Thanks for having me back (and no longer under the "guest blogger" heading woop!)
I loved Tris from the Divergent series - well, not as much in bk 2, but certainly in bk1 and 3.
I love Dorothy Gale and Mary Poppins and Jo March and Jane Eyre.
I love Belle and Jasmine and Fiona.
Eowyn - she might be one of my heros (and Tauriel, I don't care that she wasn't in the book).
I love Patricia Briggs' character Anna (from the Alpha and Omega series). She isn't an alpha in every sphere of her life and somehow (to me) that makes her more likeable because she has to give and take, tiptoe sometimes and at other times put her foot down and say - this is how it's going to be!
gah - I'm geeking out. lol I'll stop here.
Thanks for being here! And I like it when you get all geeky. 🙂
An example of relationships between male and female alphas that springs to my mind is a movie! Two, actually. The “Jurassic World' movies. Both the relationship between Owen Grady (Chris Pratt) and Clare Dearing (Bryce Dallas Howard) AND between Grady and the famale velociraptor Blue. The dynamics work, even across species.
Maybe I'm remembering incorrectly, but I don't think Claire and Owen had a relationship. They tried dating and it ended spectacularly. They just fought and bickered until they had a common problem dinosaur foe and worked together.
Indeed, they did not relate well in the traditional romantic sense, but were forced into a working relationship with begrudging mutual respect in both movies. And Owen's relationship with Blue was obviously not romantic but much concerned with power.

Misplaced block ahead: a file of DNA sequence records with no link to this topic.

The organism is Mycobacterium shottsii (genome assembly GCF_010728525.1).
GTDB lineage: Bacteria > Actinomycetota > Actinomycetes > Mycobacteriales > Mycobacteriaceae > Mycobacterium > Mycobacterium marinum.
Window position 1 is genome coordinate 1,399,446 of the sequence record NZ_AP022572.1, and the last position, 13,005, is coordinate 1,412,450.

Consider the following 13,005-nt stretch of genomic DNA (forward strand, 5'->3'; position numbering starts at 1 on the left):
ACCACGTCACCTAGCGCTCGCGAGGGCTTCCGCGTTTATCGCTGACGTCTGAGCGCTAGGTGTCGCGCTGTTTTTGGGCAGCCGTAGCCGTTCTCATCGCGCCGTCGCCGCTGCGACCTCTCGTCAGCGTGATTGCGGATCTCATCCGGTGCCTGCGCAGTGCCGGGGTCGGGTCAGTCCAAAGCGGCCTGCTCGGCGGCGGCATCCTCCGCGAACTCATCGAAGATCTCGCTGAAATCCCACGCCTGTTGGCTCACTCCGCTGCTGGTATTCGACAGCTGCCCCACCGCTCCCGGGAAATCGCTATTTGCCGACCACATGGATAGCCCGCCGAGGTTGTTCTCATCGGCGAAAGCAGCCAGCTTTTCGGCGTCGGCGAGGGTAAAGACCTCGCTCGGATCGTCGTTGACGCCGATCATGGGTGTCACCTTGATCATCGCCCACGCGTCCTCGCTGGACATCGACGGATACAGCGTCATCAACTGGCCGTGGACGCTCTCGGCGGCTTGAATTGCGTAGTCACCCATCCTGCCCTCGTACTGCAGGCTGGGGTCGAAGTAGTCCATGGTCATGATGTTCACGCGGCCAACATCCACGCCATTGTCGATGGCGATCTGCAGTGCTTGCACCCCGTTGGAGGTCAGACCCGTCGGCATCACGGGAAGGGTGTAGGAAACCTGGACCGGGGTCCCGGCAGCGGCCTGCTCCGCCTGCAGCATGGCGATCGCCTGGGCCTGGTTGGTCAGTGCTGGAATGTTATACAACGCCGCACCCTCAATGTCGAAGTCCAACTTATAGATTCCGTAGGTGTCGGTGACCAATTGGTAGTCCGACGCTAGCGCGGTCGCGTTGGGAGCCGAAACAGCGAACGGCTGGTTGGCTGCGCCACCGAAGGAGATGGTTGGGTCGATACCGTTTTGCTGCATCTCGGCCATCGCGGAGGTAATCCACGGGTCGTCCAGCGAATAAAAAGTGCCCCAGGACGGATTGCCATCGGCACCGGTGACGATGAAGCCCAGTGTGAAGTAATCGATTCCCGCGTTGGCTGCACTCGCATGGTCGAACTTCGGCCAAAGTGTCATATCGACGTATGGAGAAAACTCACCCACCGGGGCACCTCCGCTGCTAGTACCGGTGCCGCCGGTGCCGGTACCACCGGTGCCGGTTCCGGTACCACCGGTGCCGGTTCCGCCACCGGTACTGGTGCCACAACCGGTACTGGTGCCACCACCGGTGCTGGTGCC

In my first novel about wildland firefighting, I have an alpha female and alpha male attracted and why they're attracted. It's easy to create conflict with her always telling him she doesn't need rescuing and can handle things on her own. So I used this for the black moment where, if he didn't rescue her, her life would have ended. Helped her growth arc. I love writing alpha females.
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Elizabeth Bennet turned down two proposals--one would have preserved her family's security and home for the future because of the entailment and the other would have given her wealth, though she didn't know how much at that moment--in a time when women in her society couldn't be independent and choose love over marriage. She wanted to marry for love or not at all.
[…] Characters are what keep the readers reading. The Passive Voice says that the emotional arcs of stores are dominated by 6 basic shapes, James Scott Bell reminds us of the importance of bonding character and reader, and Lisa Hall-Wilson has tips on how to make dominant female characters like-able. […]